any other line of interest. This bridging-line technique is forming the O. sativa-like plant type (about 30
basis for much of Semon’s work in breeding rice for the African rice- tillers per plant), O. barthii’s weed
growing ecologies. competitiveness, and good yield.
In fact, the O. barthii-based in-
ter-specific lines have themselves
9

Fourth-generation progeny of O. glaberrima (AC103549) x TGS 25 showing wide variation in growth habit and maturity

proved successful in on-farm tri- ation by NARS collaborators. the late Dr Yoboué N’Guessan
als, as they have inherited earli- Bridging lines are also used to – I liked the taste so much that
ness, tillering ability, large, long improve the existing NERICAs I didn’t wait for the sauce! The
and slender grains, and stem- in terms of drought tolerance, second was during trips I took
borer resistance from the O. bar- plasticity, yield, and grain quality to collect various rice varieties
thii parent, which have helped and type. from farmers’ fields in 1982.
increase yield and grain-weight Farmers told me, ‘glaberrima
over the O. sativa parent. By Improving O. glaberrima is farmers’ rice, sativa is for
2010, over 1300 lines possessing In 1980, Moussa Sié was office workers.’ So, why
these attributes had been devel- recalled from his doctoral studies shouldn’t we try to improve
oped for multi-location evalu- to establish the national rice O. glaberrima itself?” This is
program in his exactly what eco-physiologist
Upland-rice breeder Mandè Semon evaluates progeny home country of Koichi Futakuchi and Sié have
of O. glaberrima x TGS
Burkina Faso. embarked upon. Futakuchi’s
“Two experi- work showed that under
ences sparked unfavorable growth conditions,
my interest in yield of O. glaberrima was not
African rice lower than that of O. sativa. For
(O. glaberrima),” example, yield of O. glaberrima
he says. “The first (CG14) was 2.8 tonnes per
was at Gagnoa hectare in the rainy season in
in Côte d’Ivoire, iron-toxic fields without nutrient
where I had my application, while that of iron-
first taste of O. tolerant and iron-susceptible
glaberrima rice O. sativa varieties was 2.9 and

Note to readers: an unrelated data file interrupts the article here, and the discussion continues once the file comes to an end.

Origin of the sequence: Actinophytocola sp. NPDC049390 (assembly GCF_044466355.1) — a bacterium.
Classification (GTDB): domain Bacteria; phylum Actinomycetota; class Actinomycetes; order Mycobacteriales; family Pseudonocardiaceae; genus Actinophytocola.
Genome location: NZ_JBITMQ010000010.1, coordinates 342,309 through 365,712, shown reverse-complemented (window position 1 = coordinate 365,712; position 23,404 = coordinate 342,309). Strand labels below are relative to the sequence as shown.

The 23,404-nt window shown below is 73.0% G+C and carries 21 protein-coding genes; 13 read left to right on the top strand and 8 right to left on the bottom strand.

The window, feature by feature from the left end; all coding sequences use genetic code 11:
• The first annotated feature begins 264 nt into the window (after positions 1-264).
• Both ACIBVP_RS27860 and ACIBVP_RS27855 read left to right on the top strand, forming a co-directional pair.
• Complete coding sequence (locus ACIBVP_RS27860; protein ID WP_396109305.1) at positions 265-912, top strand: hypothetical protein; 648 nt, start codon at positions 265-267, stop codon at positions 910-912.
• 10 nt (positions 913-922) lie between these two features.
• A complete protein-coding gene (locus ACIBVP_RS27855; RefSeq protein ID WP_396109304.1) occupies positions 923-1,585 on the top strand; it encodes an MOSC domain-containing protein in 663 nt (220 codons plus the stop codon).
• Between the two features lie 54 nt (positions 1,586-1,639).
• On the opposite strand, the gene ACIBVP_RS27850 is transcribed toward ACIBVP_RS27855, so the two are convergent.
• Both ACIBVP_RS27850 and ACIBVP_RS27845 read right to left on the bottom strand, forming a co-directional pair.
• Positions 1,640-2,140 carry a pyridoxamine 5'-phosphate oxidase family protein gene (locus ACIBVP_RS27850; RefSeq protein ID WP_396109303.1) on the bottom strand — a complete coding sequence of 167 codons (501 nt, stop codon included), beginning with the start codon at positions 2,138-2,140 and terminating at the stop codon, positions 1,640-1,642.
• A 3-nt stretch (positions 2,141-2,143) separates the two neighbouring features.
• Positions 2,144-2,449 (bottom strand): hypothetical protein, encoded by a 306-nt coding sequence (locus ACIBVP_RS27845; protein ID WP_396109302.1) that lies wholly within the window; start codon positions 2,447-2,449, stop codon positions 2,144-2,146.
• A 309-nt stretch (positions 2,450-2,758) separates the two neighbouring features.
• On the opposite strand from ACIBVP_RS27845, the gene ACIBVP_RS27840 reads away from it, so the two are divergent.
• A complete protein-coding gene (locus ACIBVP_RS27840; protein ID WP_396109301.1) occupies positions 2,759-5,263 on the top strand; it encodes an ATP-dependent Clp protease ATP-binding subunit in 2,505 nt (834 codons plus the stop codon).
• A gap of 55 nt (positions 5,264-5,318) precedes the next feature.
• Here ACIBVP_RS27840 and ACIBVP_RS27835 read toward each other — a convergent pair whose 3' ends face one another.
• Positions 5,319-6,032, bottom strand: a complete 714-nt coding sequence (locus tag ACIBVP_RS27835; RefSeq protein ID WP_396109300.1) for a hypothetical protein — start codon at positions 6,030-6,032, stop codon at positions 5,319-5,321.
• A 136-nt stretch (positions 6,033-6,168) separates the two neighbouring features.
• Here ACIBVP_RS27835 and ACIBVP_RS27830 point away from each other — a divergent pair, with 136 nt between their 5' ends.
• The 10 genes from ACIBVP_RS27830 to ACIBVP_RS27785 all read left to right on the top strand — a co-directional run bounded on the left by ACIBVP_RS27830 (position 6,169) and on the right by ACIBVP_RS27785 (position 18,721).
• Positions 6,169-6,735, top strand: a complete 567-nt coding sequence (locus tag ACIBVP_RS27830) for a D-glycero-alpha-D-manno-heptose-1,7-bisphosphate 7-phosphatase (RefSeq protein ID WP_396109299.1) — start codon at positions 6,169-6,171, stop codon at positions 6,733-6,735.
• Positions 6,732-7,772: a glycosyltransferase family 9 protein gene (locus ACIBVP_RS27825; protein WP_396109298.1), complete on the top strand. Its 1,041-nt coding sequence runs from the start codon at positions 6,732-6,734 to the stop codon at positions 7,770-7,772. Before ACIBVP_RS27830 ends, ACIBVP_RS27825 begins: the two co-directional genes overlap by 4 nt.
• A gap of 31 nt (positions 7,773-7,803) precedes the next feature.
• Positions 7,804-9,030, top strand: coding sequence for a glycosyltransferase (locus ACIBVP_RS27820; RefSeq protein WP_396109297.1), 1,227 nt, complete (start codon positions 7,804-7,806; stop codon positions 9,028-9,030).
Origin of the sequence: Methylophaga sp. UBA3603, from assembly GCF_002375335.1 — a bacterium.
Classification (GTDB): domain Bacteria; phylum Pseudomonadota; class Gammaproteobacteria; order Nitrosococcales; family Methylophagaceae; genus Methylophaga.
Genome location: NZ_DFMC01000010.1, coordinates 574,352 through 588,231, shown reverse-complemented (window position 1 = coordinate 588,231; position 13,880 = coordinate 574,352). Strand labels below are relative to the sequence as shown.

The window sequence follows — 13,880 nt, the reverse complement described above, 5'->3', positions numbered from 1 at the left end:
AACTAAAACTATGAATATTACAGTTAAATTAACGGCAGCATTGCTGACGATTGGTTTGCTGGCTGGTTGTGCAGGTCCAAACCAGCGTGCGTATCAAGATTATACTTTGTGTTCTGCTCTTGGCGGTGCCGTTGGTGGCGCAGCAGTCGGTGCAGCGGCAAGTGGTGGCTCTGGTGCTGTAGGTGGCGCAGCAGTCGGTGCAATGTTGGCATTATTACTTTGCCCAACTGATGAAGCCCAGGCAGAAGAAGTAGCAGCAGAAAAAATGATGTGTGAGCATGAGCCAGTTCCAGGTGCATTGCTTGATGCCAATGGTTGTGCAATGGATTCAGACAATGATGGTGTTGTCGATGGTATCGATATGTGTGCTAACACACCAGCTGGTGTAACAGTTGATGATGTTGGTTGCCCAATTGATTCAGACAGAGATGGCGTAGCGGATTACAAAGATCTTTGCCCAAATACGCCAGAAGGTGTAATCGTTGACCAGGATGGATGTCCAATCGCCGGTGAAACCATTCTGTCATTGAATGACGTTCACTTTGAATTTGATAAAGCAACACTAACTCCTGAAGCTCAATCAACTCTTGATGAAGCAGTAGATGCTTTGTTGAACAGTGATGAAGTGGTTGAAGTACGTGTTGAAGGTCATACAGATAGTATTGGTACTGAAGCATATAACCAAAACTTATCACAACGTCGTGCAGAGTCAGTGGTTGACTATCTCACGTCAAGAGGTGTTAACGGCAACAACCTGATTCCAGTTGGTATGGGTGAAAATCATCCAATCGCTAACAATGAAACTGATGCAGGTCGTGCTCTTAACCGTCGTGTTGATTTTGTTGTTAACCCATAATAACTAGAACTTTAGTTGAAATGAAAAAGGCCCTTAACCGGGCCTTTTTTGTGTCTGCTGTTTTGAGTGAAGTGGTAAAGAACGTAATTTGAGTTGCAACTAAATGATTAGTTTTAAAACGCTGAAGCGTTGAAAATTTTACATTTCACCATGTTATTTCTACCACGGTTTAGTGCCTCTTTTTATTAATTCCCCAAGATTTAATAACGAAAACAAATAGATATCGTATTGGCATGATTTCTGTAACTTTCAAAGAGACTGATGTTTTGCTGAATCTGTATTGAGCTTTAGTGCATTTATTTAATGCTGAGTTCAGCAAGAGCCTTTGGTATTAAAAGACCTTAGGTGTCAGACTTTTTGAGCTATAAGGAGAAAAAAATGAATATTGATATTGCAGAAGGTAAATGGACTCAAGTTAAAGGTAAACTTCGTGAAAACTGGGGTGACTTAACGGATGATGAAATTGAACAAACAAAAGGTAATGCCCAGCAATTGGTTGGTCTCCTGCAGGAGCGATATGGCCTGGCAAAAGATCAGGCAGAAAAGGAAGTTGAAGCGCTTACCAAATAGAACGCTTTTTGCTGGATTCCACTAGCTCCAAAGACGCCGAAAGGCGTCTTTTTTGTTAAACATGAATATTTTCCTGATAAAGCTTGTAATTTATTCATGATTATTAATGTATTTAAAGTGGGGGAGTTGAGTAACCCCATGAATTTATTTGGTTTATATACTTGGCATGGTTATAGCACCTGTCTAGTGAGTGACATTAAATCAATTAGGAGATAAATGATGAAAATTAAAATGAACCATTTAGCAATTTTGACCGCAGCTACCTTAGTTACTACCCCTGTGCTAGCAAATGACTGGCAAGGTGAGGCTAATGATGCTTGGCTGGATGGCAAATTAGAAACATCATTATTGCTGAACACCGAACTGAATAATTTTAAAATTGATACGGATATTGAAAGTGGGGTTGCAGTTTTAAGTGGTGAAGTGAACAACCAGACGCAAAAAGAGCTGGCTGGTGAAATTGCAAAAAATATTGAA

in the company of 2.4 t/ha, respectively. However, it
10 New Breeding Directions at AfricaRice: Beyond NERICA

is well known that O. glaberrima mutual shading and high canopy the uplands. Agro-physiologist
does not respond to inputs. respiration may arise, and Kazuki Saito brought some mod-
Futakuchi’s work showed that that may lead to incomplete ern indica varieties from IRRI to
the number of spikelets before filling of spikelets,” says test under African upland condi-
shattering in O. glaberrima is Futakuchi. However, improving tions. “These varieties were not-
not lower than in O. sativa at any O. glaberrima may one day turn ed for their performance in soils
fertilizer input level. “If problems out to be an elegant short-cut with poor fertility, which is also
of grain shattering and lodging to getting varieties in farmers’ typical of the African uplands,”
can be removed, the development hands that have high yield he says. In trials under various
of O. glaberrima varieties with potential and that are very well weed-management regimes, the
acceptable yield potential for rain- armed against Africa’s multiple Asian indicas out-performed
fed rice ecosystems (5–6 t/ha) will abiotic and biotic stresses. NERICA 1, O. glaberrima and
be possible,” says Futakuchi. One local check varieties, and also
concern is whether such improved Improving Oryza sativa displayed the bushy growth habit
O. glaberrima plants will be able With the general dismissal of typical of weed-competitive
to fill all their spikelets and form O. glaberrima from rice-breed- rice. Moreover, farmers liked
grains. “Because of the typical ing programs for so many years, the indicas. This not only shows
dense canopy of O. glaberrima, a lot of resources have been in- promise for direct use of indi-